arbitration. i have instructed my lawyer to appeal this decision which i consider totally without merit. i'll return back to washington where i will indeed brief my board. >> given that another high profile politician was head of the imf and had to resign over charges, what is being made of these allegations against christine la guard? >> yes, you would imagine the imf would have been looking very closely at this. she has been the director since july 2011, and pretty much all of that time she has been treated as a witness. last year, the board of the imf met and discussed, quote, all of the possible outcomes of this case, and decided that she was still fit to lead. but at that time she was being treated as a witness. she is now under formal investigation, and what that
means is that the court has decided it believe there is evidence of a crime, a crime, that we understand could carry a sentence of a year in prison. >> jonah thank you very much indeed. turkey's upcoming prime minister has been officially named as the new chairman of the ruling party. he has taken over both posts from the man who will be sworn in as president on thursday. both men have joined a meeting. from there, bernard smith. >> reporter: this is the last time he is effectively able to speak as the heard. as president elect he must cut all political ties as the office of president is supposed to be above politicians. but he has said he is not leaving them. he says the mission continues. we have just reach tad
milestone, so the next challenge for the party is to increase support with an eye on elections next year. with an increase in majority, they'll be able to make the constitution changes that will allow him to make the changes he has made no secret of wanting. there has been intense fighting in syria between government forces and rebels, an israeli officer was wounded when stray fire from the battle crossed the border. the israeli army says it fired back into syrian territory in retaliation. the syrian government has been harshly criticized in a new human right's report. the document claims that syrian government forces have targeted civilians, and systematically committed murder, rape, and torture amounting to crimes against humanity.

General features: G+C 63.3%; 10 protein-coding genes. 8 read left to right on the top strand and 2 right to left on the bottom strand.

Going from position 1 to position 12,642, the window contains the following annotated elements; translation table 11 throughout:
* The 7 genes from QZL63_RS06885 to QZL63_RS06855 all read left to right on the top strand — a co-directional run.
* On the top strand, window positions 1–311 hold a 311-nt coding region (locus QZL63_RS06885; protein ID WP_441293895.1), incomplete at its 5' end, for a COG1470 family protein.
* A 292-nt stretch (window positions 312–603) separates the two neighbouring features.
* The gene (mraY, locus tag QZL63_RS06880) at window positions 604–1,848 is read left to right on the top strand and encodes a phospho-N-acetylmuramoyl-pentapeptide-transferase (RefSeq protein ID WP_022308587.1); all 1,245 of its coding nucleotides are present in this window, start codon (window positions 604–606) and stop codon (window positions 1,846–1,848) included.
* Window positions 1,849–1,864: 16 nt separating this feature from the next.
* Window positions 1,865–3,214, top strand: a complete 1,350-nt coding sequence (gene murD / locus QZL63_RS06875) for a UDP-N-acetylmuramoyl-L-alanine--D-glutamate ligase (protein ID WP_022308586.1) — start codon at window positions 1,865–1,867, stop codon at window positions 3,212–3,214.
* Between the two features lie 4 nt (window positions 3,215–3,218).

the report documents the activities of the islamic state, including its use of public executions. the u.n. says they are becoming a regular event, and highlights the plight of children who have been killed and injured at the hands of government forces and recruited by rebels for active roles in combat. and they accuse them of using chemical agents in eight separate incidents. the u.n. official says she hopes the report will bring those who committed the crimes to justice. >> we're looking toward accountability at some point in the future, and the more evidence we can corroborate will help bring them to justice. we have names of individuals,